Aside from dance reality competitions and amazing and wild adventure shows where pairs embark on a race or journey together, I don't really dig reality shows. Big Brother, The Bachelor, Jersey Shore, The Real Housewives -- all shows I can't wrap my head around. It probably doesn't help that many of the contestants (of the ones in which a pot of cash is awaiting a winner) or cast members (where cameras follow them around, waiting for stupidity and hijinks to ensue) can be so damn annoying.
So if I didn't know the premise of The Project: Guatemala, I would've been throwing something at the TV. OK, a slight exaggeration; I would've just changed the channel. Really, though, just about everyone involved -- with the exception of awesome host Ray Zahab (Running The Sahara) -- deserved a punch in the mouth at one point. Again, perhaps a slight exaggeration, but a slap upside the head would also do nicely.
The Project: Guatemala features nine privileged 20-somethings who think they've been chosen to take part in a fluffy reality show where they can drink, party and hook up with fellow hotties in paradise. But because it looks like a reality show and sounds like a reality show and annoys like a reality show, then it must be a reality show, right? Well, let's just say it's certainly real.
The nine knuckleheads -- all of whom hail from either Ontario, Alberta or B.C. -- learn that instead of a posh hotel in Guatemala City, they're actually headed to a rural area to help build a community hall for orphaned children via Canadian-run charity The Project Somos Children's Village.
Back in June, Zahab spoke about the show, telling media at the City upfronts, "I'm very proud it's Canadian. This is groundbreaking, it's something that's never been done before on TV." Honestly, how many times can a reality show (or any show, really) boast that?
The young Canadians are given the choice right off the bat on whether to stay or go, and no one is forcing them to stay. They can go back to their privileged lives and pretend this awful, horrible nightmare didn't happen. Or they can suck it up, lose the "woe is me" attitude, look around and see what a true nightmare is and how lucky they actually have it, and work like they've never worked before. (No, really, some of them have never worked before.)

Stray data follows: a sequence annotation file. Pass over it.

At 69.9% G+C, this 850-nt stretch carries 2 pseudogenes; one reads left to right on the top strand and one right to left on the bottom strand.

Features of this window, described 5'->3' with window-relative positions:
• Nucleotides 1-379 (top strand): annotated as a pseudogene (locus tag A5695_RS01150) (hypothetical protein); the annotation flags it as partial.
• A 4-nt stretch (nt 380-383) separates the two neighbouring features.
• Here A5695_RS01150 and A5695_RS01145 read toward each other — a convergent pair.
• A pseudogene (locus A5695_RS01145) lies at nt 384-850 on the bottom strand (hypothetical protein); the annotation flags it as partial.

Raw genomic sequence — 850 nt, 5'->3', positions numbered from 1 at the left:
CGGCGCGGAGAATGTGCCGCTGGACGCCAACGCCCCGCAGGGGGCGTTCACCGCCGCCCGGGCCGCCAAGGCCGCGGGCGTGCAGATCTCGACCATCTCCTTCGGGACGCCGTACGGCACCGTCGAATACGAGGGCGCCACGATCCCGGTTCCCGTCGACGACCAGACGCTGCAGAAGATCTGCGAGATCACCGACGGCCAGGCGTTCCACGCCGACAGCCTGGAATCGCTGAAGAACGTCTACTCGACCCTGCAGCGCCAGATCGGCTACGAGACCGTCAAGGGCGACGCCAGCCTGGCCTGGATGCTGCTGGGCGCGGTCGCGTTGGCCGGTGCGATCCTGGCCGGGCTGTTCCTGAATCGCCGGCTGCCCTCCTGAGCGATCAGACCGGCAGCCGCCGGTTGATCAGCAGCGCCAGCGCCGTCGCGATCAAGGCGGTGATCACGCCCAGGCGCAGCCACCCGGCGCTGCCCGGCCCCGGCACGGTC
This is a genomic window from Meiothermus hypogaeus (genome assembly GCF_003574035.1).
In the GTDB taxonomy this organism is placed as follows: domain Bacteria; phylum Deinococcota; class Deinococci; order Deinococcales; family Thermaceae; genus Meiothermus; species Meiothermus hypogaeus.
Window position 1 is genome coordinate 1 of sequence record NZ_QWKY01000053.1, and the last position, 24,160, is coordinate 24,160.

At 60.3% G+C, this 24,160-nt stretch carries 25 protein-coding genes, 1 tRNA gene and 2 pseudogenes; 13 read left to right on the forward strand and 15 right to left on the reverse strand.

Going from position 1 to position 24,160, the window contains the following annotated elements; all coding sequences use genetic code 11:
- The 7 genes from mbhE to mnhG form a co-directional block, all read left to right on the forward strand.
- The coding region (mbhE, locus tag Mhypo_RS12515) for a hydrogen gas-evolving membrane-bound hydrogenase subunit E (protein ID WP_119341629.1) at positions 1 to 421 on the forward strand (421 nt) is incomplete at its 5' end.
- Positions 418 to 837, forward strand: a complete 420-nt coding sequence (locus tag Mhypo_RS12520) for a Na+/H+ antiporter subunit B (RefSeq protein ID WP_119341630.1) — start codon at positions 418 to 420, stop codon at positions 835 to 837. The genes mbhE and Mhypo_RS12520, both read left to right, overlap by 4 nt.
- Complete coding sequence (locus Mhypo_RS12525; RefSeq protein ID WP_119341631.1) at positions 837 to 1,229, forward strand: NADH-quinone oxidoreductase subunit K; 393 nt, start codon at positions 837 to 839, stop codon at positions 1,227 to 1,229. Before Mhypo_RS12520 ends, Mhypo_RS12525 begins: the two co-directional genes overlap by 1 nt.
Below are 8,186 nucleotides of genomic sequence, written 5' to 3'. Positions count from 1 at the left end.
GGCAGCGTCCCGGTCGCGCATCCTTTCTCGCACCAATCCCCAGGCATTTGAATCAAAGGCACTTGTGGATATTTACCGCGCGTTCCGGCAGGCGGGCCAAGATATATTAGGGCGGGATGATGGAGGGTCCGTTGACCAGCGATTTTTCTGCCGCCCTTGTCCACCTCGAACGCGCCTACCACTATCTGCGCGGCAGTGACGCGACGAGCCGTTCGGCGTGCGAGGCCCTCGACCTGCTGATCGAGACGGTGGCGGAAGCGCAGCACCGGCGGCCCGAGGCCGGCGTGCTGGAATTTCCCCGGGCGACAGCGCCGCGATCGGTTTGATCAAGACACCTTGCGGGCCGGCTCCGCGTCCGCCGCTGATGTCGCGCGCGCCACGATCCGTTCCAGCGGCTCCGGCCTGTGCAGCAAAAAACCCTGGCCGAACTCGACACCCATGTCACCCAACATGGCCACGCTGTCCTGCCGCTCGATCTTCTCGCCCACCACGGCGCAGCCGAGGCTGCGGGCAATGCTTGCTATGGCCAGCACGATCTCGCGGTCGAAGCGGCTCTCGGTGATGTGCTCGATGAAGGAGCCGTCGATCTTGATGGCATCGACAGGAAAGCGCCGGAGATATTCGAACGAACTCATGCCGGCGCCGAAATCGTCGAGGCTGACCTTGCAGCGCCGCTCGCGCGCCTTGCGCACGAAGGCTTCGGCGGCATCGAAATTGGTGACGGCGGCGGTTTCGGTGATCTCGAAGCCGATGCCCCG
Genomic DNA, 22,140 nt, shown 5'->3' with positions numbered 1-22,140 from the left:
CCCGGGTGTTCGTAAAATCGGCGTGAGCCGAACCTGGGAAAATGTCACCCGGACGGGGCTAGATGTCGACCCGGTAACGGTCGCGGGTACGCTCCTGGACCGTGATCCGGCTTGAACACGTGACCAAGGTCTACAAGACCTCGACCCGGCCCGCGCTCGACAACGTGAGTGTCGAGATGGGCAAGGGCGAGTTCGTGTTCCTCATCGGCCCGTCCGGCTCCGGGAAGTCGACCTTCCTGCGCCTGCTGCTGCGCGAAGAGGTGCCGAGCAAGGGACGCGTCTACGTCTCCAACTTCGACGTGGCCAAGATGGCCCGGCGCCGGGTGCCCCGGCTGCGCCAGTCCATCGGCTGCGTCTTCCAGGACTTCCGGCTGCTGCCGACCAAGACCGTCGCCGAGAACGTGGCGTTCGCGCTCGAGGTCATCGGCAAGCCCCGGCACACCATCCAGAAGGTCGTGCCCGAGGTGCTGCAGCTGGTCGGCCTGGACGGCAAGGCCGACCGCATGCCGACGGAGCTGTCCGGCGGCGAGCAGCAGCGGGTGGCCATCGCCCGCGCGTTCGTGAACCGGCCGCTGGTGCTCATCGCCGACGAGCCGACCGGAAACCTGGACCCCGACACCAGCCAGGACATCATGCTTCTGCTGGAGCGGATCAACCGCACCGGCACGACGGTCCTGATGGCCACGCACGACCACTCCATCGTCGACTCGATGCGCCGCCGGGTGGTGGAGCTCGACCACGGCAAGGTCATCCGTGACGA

Once reality (real reality, none of this concocted BS "reality") sets in, it's the girls who are most affected by what the following six weeks will bring. Like, OMG, what are they going to, like, do without their heels and hair products and self-tanners? How could they go a day without showing their cleavage?
Maybe it's because my idea of dressing up involves a comfy pair of jeans and flats, not sky-high heels, shorts up to here, and a shirt down to here, but the women crying over what their hair looked like and bitching about being told what not to wear was both laughable and infuriating. I get that they're really far out of their comfort zones, but considering their new surroundings, one would think they would realize how trivial their complaints are. Honestly, I think I would have more of a problem with the latrine situation but, funnily enough, that doesn't seem to faze them.
The guys have an easier time of it, presumably because clothing and accessories and beauty products aren't that much of a concern, and some of them actually seem ready to embrace the challenge. And that is what I can't wait for with the rest of them. I can't wait for them to have that sense of accomplishment, something only hard work and dedication can get you. I want them to feel actual emotion about someone other than themselves, and while they might not completely lose the flighty, nitwit attitudes, I am rooting for them to dig deep and learn things they would have never known about themselves and the world. For the next six weeks, I can't wait to see how this entire experience changes them. Fingers crossed.
'The Project: Guatemala' premieres Monday, Sept. 23 at 10 p.m. ET on OLN and City.